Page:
• Kyodo


A 16-year-old Japanese violinist took first place in a prestigious international violin competition held in Paris, while another Japanese teen finished third, the competition’s jury announced Saturday.

Akiko Yamada, and Kyoko Yonemoto, 18, both from Tokyo, were awarded the Premier Grand Prix and third place, respectively. They competed in the violin division of the International Marguerite Long and Jacques Thibaud Competition, a major event for young pianists and violinists.

Yamada is the first Japanese violinist to win the Premier Grand Prix in the competition since Daishin Kashimoto in 1996, according to the secretariat of the competition. She became the youngest-ever winner in the competition’s violin division.

Yamada, who now lives in Paris, said she was delighted to win the contest and that she never thought she could do so.

She started violin lessons under her mother, Reiko, at age 3. At 7 she entered the Conservatoire Superieur of Paris (CNR), where she moved with her parents after her father was transferred there by his employer.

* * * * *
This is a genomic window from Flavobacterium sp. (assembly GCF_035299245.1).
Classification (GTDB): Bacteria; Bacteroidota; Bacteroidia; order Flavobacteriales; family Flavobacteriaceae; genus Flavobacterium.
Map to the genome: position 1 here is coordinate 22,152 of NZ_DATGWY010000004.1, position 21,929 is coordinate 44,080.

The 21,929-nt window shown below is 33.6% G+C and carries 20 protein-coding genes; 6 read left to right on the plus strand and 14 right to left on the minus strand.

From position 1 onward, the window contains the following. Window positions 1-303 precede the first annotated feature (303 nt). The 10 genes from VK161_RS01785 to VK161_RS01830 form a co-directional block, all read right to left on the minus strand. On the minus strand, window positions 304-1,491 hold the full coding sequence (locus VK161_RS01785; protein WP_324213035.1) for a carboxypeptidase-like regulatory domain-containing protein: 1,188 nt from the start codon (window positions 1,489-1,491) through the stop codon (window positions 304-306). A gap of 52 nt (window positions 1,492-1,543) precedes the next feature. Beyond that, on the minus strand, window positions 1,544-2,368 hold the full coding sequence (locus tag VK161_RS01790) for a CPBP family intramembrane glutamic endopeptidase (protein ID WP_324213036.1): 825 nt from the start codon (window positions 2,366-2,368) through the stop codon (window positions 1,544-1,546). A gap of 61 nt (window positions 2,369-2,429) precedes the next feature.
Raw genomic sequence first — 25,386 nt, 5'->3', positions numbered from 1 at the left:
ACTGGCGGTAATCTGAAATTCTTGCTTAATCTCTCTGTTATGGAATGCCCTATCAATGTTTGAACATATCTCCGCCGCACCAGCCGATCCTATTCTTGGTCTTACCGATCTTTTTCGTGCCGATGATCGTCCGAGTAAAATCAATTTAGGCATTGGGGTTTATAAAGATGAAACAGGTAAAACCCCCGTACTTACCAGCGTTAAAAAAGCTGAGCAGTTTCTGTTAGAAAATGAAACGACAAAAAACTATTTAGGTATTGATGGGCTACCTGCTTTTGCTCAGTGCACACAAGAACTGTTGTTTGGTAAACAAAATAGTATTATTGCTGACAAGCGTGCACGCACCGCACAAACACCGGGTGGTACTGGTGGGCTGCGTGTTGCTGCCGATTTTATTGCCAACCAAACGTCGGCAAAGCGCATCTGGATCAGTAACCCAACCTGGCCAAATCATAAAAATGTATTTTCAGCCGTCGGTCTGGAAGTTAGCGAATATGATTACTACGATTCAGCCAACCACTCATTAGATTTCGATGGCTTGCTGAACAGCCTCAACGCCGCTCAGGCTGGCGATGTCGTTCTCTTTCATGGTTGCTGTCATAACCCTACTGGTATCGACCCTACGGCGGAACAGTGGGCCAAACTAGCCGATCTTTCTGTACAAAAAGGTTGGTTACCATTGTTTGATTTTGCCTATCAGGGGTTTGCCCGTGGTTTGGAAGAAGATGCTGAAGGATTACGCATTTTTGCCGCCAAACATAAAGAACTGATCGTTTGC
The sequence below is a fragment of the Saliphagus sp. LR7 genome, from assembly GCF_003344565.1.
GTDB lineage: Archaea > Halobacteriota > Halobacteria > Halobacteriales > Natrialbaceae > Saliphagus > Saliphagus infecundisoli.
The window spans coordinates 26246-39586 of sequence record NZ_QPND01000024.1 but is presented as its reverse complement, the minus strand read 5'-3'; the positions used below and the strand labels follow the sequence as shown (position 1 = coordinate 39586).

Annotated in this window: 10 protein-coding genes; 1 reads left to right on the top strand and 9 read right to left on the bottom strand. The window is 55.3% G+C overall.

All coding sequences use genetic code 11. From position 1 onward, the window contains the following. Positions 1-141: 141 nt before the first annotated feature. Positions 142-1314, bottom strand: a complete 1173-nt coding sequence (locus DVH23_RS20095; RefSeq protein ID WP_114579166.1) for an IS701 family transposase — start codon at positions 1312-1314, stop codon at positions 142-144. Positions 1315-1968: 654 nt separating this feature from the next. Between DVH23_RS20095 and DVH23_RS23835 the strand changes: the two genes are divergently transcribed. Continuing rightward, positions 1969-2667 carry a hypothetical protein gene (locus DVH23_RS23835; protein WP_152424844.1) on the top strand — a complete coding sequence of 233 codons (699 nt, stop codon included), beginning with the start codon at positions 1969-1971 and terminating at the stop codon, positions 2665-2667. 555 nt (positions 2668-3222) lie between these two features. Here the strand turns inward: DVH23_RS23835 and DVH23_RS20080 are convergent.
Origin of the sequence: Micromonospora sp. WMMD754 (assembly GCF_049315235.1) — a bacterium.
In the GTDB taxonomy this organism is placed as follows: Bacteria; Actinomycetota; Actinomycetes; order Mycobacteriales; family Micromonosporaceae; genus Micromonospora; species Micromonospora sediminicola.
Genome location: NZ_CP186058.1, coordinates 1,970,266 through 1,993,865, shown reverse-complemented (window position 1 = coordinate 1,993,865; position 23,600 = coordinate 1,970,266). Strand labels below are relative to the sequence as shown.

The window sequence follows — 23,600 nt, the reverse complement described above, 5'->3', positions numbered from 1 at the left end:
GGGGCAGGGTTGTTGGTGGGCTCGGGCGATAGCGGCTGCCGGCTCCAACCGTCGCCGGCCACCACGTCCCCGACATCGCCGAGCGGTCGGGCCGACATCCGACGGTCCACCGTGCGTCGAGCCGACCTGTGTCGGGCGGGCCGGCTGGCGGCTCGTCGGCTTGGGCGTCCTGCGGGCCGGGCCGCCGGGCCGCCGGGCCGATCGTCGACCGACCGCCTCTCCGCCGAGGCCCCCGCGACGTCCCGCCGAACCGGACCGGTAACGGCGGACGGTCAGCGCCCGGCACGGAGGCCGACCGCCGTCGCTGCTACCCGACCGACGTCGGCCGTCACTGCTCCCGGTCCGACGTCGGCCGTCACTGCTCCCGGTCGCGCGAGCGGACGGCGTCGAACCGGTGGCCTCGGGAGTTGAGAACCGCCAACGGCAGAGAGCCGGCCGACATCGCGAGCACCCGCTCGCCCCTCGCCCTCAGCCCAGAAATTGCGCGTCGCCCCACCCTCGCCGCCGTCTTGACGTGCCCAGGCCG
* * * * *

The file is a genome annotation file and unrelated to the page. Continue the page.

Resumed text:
In 1999, she graduated from the CNR at the top of her class.

She entered the Conservatoire National Superieur de Paris in February 2000 at age 13, becoming the youngest student ever to enter the conservatory.

In October that year, Yamada won first prize at the International Violin Competition of Avignon, and she was awarded First Great Prize at the 14th International Concours Georges Pretre in Douai in March 2001. In January 2002, she received second place at the eighth International Mozart Competition in Salzburg.

“Still, I have a lot of things to learn. I will continue to do my best,” Yamada said.

At the competition in Paris, Yamada played Beethoven’s Concerto, with members of the jury saying her musicality, with abundant powers of expression and sophisticated technique, was a sensation among the audience.

Yonemoto played Paganini’s Concerto No. 1 in the final recital.

The contest was established in 1943 by two renowned musicians, pianist Marguerite Long and violinist Jacques Thibaud.

The piano and violin competitions come within the framework of a three-year cycle. The piano competition is held the first year, followed by the violin competition the next year. The cycle culminates in a third-year gala intended to bring the young prize winners to public notice.

This year, 136 young violinists from 28 countries — including 18 Japanese — took part in the contest.

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